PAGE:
The fields of Bhaderwah in Jammu’s Doda district are blushing in purple colour, thanks to the Lavender farming in full bloom here.
A huge transformation in recent years has led to over 2,000 farmers switching from traditional crops like maize to cultivating lavender. Lavender farming has emerged as a more profitable alternative to traditional crops, and has revolutionized the agricultural landscape of the region.
Lavender is a popular flowering plant, famous for its vibrant purple colour and pleasant fragrance. The plant is relatively easy to grow, requires little maintenance, and has a low gestation period. Moreover, lavender can be harvested from the second year of plantation onwards, and a single plant can give flowers for up to 15 years. Lavender requires less water than traditional crops like maize, and is less susceptible to pests and diseases, making it a more sustainable and eco-friendly farming practice.
Lavender offers higher returns that crops like maize grown earlier. Farmers in Bhaderwah have reported earning up to Rs. 6-7 lakhs per hectare from lavender farming, This is a significant jump from maize farming income that hovered around Rs. 50,000-60,000 per hectare. Now 4000 kanals of land is under Lavender farming here with more and more farmers joining the bandwagon every year.
While lavender is relatively easy to grow, farmers need to keep a few things in mind to ensure successful cultivation. Lavender requires well-draining soil and full sun, and does not tolerate waterlogging. Farmers should water the plant sparingly and prune it after the first year of cultivation to keep it healthy and promote growth.
Lavender oil is the most valuable product of lavender farming and is used in a wide range of personal care products. The oil is known for its calming and relaxing properties and is used in soaps, shampoos, and lotions. It is also used in aromatherapy, scented candles, and essential oils.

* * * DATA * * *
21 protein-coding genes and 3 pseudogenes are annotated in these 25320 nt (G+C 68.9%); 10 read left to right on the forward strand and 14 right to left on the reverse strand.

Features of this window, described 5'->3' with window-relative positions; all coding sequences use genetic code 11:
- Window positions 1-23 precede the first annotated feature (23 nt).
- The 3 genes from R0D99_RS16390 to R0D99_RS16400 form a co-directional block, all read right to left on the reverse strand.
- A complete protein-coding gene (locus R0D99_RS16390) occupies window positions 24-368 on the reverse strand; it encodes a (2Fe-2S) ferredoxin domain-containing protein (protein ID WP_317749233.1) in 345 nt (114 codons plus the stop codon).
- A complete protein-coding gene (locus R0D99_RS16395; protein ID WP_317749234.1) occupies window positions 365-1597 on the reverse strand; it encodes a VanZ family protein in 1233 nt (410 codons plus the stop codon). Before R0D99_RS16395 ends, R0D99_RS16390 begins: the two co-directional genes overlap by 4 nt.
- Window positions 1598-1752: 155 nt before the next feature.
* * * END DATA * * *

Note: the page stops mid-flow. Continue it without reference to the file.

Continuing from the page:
The global market for lavender oil is expected to reach USD 76.34 million by 2025, growing at a CAGR of 6.9% from 2020 to 2025. The growing demand for lavender products presents an opportunity for farmers to diversify their income streams. In addition to selling lavender oil, farmers can also produce a range of lavender-based products like soaps, lotions, and candles, helping them earn higher profits and reduce their dependence on traditional crops.
Lavender farming has numerous benefits for both the environment and the farmers who grow it. Lavender can thrive in dry, arid conditions, preventing soil erosion and desertification apart from needing less water for irrigation. Lavender is a natural insect repellent, which means that it doesn't require the use of harmful pesticides. Lavender has been used for centuries for its medicinal properties, and the oil extracted from the plant is used in a wide variety of personal care products.
The success of Lavender farming is supported by the Aroma Mission of the government which has supported these farmers to diversify and reap rich dividends. This model of Purple Revolution has been a hit also as the weather conditions in Jammu’s hilly areas are conducive to the cultivation of Lavender.
Richa Jain Kalra is a seasoned editor who has been a leading news anchor on national television for over 18 years. She is a master communicator driven by the purpose of making a positive impact on society.